10 min read

By the Power of Vim … I Have the Power!

Something similar said the superhero He-Man from the 80s TV show Masters of the Universe, just before he got his superpowers. And Vim exists about as long as the TV show: 22 years. And the older Vi, on which Vim is based, has been around even longer than I live. So if a simple text editor exists for such a long time and gives such power, it just has to be something special about it.

Vim, Reinigungs- und Poliermittel.
Vim - cleanser and polisher. Brightens the home and the age.

The first time I stumbled upon Vim (or Vi) a couple of years ago, when I first had to edit any file on a server and none of my fancy editors worked there. The first time I worked with Vi(m) was my natural reaction: WTF, I can not tap until I press i? Who invents such a crap?.

But because I, as a web worker inevitably have to work on the server, again and again, I could not avoid learning either Vim or Nano. And so, for years, I coped quite well with four or five Vim keys. But I was so wrong. Wrong. Wrong. Realy wrong.

Three years ago I had already tried to learn Vim and had failed miserably. Why?

Vim is Incredible, Incredibly Complex (but Equally Powerful)

There are developers who have been working with Vim for 20 years and still do not think that they have mastered Vim.

That I failed then was sole because I had not started properly. With Vim it is absolutely necessary to start slowly and gradually. As with almost any other art, the basics must first be learned and mastered before moving on to the next level. I simply copied a Vim configuration file and was completely overwhelmed.

So if you want to learn Vim, it’s important to first unlearn what all other editors have taught you wrong. With a text editor - whether Word, Notepad, TextMate, or another editor - you want to edit text. Even if you may think the most important part is typing, that’s not true, not even with a book author, let alone a programmer.

Therefore, the whole philosophy of Vim is different than with any other competitor. You can not even compare the other editors with Vim.

When you use Vim, you feel as if you master the text, as a doctor can dissect the text with a scalpel. You navigate and edit your text in the best and most efficient way I’ve ever seen.

This is Not a Tutorial

I will not write a beginner’s tutorial here, it would be a waste of work, as there are countless sources on the Internet, and Vim Help is one of the best ever. And you can also just type vimtutor on your terminal to start an interactive Vim tutorial. Instead, I want to describe how I got the first steps right.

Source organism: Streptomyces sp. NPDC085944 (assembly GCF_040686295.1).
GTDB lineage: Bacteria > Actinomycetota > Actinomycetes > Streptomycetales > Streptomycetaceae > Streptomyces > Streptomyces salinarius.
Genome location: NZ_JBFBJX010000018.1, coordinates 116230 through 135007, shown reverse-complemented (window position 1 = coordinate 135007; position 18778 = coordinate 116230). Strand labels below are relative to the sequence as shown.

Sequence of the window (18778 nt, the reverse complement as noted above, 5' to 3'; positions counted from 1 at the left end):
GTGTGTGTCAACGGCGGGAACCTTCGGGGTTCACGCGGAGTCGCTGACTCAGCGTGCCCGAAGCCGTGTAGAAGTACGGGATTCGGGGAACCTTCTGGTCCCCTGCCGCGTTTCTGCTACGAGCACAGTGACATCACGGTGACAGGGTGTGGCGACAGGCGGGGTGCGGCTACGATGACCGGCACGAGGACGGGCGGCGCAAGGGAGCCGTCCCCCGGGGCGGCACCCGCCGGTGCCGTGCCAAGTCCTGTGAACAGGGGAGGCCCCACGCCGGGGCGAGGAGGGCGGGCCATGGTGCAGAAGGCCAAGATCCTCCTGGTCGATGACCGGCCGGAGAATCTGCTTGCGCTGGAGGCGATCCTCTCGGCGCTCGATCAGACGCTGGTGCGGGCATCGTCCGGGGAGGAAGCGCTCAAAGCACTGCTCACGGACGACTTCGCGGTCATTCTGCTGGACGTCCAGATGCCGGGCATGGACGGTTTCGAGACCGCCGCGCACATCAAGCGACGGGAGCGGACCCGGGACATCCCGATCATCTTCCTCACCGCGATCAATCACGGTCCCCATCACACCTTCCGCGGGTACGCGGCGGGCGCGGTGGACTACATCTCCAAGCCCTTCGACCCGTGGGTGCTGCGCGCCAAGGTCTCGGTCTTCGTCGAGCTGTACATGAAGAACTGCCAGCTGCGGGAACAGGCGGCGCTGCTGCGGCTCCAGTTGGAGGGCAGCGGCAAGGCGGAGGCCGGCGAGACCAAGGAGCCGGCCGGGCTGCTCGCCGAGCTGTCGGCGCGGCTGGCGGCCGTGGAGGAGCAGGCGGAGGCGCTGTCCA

The First Steps

First, be sure to put all your Vim files and plugins under version control, so you can restore the same workspace to any computer in seconds. Incidentally, it’s also a good idea to version all Bash files and Unix configuration files.

I have created a repository dotfile with Git, which contains subfolders for bash, bin,git, vim, and some other programs. My Vim subfolder contains a file vimrc.vim and gvimrc.vim, as well as various Vim folders. This simple bash installation script installs my environment on a computer if desired:


cd vim
export VIM_SRC=`pwd`
ln -nfs $VIM_SRC .vim
ln -nfs $VIM_SRC/vimrc.vim .vimrc
ln -nfs $VIM_SRC/gvimrc.vim .gvimrc

This script links my configuration files as a symbolic link to the home directory where Vim expects them.

The Second and Most Important Step

Vim has the nasty feature of scattering files across folders taken from the Unix philosophy and does not exactly facilitate the overview of what has already been installed.

But that’s been over for some time now. Tim Pope has programmed a fantastic plugin that is the last plugin to be installed in the traditional way: Pathogen.

Pathogen makes it possible to store plugins as bundles, individually and bundled together as a nice package. All you have to do is download pathogen.vim and place it in the Vim folder in a subfolder autoload (if not already created, create it). The next step is to create a bundle folder in the Vim folder and open your .vimrc file. There you write at the very beginning:


silent! call pathogen#runtime_append_all_bundles()
silent! call pathogen#helptags()

Plugins are now not unpacked and moved complicated into the correct subfolders, but simply put per plugin in a separate folder under bundle. For Vim, there are unfortunately some, various ways to install extensions, simple scripts, automatic installer, and, thank God, also Git checkouts.

Update: A few years ago I switched to vim-plug, a minimalist Vim Plugin Manager. It has a lot of nice features.

My recommendation is to switch completely to git checkouts. This has recently become very easy because some diligent gnome has set a mirror of most scripts under vim-scripts on Github and thus allows the automatic update of the plugins via Git.

Some people clone the plugins they want as submodules, I use a small Ruby script from Tammer Saleh, which I use Update my git repositories:

#!/usr/bin/env ruby

git_bundles = [
  # …

require 'fileutils'

bundle_dir = File.expand_path('../bundle/', __FILE__)

git_bundles.each do |url|
  dirname = File.basename(url)
  puts "* Extract #{url}#{dirname}"
  dir = File.join(bundle_dir, dirname)